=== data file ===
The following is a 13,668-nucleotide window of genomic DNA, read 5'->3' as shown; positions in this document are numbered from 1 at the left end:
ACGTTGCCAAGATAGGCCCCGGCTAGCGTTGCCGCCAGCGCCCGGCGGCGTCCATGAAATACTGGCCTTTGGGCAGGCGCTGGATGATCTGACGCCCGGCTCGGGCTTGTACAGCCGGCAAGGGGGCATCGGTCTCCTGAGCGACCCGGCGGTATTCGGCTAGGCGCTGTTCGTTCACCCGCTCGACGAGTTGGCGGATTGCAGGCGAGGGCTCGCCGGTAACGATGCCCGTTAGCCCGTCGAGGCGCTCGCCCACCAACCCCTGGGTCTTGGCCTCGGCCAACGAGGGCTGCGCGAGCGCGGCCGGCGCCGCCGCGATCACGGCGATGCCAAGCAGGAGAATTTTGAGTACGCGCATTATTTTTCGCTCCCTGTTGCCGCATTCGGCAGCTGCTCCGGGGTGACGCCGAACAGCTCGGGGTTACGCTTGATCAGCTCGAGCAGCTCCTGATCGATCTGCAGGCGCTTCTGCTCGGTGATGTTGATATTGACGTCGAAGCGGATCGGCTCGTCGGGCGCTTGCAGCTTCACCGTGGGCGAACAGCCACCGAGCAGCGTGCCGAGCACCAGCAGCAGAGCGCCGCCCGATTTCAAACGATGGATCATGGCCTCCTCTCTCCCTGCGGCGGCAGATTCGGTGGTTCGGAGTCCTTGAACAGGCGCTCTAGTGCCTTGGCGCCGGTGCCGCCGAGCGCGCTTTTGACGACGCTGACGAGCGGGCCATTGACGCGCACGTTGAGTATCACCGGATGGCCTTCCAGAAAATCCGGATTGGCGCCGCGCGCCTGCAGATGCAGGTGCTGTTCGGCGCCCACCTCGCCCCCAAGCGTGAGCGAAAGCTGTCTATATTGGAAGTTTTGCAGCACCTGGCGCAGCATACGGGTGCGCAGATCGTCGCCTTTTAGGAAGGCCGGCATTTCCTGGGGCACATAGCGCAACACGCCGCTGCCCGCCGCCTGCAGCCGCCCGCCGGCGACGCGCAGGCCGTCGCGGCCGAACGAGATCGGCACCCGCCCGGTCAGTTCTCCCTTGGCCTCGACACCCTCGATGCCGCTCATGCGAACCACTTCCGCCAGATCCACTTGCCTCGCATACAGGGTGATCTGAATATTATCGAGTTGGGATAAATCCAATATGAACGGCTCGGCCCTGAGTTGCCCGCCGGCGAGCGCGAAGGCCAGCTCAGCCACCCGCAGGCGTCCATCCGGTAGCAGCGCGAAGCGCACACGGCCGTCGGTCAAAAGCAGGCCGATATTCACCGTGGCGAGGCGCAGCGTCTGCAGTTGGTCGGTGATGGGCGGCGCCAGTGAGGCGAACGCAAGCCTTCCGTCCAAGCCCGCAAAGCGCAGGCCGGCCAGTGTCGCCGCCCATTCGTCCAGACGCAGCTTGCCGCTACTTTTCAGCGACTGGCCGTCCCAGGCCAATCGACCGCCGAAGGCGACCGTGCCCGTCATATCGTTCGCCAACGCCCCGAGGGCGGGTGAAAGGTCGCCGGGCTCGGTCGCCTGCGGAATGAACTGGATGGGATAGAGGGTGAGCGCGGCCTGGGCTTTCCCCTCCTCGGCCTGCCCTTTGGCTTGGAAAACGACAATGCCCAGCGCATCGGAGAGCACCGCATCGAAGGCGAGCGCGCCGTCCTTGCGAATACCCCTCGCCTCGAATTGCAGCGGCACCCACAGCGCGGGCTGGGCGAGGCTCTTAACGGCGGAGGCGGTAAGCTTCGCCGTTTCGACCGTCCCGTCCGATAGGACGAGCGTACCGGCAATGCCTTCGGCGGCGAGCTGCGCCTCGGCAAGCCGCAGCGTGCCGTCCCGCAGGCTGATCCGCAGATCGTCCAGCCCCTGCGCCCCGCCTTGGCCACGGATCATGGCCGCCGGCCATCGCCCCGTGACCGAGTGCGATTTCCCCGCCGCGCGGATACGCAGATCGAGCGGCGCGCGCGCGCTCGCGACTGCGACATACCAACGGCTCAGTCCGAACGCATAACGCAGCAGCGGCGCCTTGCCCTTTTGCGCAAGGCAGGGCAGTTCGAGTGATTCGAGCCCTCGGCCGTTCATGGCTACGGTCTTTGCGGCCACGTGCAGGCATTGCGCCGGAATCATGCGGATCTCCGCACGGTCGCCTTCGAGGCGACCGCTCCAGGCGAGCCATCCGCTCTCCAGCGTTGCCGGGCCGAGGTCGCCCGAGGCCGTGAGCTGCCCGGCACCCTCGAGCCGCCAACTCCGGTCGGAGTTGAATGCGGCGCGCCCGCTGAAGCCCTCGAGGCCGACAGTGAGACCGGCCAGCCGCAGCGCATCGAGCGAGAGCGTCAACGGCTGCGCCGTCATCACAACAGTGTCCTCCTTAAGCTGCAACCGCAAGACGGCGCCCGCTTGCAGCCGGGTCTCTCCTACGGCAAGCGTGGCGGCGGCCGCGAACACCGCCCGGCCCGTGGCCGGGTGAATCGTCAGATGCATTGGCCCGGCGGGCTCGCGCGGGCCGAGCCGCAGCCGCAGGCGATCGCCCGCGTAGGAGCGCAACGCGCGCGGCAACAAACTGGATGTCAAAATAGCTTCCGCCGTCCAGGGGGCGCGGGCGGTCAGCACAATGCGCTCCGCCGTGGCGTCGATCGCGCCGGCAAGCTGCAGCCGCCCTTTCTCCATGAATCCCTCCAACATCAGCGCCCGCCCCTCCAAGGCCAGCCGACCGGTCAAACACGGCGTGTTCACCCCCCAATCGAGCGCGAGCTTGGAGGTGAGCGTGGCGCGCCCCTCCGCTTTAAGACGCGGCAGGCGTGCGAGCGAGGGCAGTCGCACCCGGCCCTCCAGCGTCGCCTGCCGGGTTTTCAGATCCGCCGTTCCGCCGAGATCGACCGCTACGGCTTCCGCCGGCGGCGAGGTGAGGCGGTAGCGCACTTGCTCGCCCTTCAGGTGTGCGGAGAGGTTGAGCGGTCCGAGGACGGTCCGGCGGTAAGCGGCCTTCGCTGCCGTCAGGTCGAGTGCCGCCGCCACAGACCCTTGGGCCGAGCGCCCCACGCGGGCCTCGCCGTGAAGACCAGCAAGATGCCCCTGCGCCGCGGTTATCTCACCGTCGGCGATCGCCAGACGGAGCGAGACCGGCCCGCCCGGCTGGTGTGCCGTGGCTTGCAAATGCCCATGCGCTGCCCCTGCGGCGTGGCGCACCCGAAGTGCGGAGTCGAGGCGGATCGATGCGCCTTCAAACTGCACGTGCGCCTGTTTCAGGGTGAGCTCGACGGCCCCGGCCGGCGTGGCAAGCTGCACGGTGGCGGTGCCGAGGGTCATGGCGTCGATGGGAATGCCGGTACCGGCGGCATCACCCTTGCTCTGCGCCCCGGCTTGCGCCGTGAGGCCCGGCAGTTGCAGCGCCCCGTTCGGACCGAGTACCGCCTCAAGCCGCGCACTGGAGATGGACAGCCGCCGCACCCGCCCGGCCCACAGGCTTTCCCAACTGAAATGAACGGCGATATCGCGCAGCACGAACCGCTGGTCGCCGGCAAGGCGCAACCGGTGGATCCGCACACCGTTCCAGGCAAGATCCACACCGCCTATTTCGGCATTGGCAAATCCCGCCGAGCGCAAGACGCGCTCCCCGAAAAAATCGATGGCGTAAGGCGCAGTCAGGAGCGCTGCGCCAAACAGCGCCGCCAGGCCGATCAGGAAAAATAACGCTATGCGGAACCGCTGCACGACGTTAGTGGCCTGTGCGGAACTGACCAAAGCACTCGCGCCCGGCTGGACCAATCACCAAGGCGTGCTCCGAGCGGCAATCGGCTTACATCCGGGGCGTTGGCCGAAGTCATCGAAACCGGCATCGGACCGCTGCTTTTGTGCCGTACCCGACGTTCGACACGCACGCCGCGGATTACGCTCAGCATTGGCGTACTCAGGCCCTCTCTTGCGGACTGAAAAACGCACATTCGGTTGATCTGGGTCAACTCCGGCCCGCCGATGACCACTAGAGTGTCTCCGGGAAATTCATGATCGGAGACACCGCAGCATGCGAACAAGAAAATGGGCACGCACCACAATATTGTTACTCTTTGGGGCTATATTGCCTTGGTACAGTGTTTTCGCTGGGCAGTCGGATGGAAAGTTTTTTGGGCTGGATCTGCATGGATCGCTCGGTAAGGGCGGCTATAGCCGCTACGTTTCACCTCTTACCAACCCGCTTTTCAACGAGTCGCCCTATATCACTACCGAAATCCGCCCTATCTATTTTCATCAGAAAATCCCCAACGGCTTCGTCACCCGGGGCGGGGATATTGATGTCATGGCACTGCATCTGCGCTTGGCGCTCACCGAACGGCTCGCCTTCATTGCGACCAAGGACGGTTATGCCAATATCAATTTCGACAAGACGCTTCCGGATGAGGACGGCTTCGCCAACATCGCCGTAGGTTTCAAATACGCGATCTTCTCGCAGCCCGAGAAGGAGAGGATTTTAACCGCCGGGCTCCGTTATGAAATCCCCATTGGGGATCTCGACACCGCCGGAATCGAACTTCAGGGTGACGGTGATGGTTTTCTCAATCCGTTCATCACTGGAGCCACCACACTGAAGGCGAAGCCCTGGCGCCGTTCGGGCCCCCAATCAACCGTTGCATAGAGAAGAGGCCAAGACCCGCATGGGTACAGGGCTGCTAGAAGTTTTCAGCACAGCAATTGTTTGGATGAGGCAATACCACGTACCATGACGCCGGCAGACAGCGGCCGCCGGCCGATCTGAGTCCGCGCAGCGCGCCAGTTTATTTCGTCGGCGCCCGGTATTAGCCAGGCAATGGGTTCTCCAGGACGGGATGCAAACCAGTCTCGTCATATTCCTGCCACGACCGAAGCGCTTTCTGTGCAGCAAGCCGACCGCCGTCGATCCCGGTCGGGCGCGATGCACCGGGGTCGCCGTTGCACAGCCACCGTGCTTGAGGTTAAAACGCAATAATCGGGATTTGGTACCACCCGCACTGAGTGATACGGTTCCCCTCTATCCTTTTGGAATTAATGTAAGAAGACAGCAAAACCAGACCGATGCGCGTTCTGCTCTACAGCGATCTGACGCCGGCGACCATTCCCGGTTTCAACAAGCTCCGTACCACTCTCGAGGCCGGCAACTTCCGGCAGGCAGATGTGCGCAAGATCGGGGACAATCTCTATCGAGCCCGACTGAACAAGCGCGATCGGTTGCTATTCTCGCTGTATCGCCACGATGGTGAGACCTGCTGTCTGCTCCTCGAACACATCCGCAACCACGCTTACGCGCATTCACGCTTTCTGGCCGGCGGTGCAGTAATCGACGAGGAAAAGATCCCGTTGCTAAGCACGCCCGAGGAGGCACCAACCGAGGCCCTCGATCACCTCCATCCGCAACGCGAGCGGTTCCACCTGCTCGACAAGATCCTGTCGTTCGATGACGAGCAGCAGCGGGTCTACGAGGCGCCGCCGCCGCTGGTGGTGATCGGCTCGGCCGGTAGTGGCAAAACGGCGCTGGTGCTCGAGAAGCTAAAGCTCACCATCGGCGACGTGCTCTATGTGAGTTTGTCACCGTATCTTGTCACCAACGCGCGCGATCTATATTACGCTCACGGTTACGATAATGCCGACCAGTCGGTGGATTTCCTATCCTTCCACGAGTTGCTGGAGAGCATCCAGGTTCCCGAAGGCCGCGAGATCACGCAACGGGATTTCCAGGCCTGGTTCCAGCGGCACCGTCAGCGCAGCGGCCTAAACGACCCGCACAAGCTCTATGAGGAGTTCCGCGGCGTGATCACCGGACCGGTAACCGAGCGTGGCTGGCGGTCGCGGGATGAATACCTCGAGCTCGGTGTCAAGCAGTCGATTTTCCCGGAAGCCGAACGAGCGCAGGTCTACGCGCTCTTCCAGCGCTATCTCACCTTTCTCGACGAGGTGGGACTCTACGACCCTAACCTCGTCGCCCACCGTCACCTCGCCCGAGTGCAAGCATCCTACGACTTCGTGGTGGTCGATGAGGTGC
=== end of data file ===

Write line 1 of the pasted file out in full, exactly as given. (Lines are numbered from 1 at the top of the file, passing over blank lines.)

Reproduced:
The following is a 13,668-nucleotide window of genomic DNA, read 5'->3' as shown; positions in this document are numbered from 1 at the left end: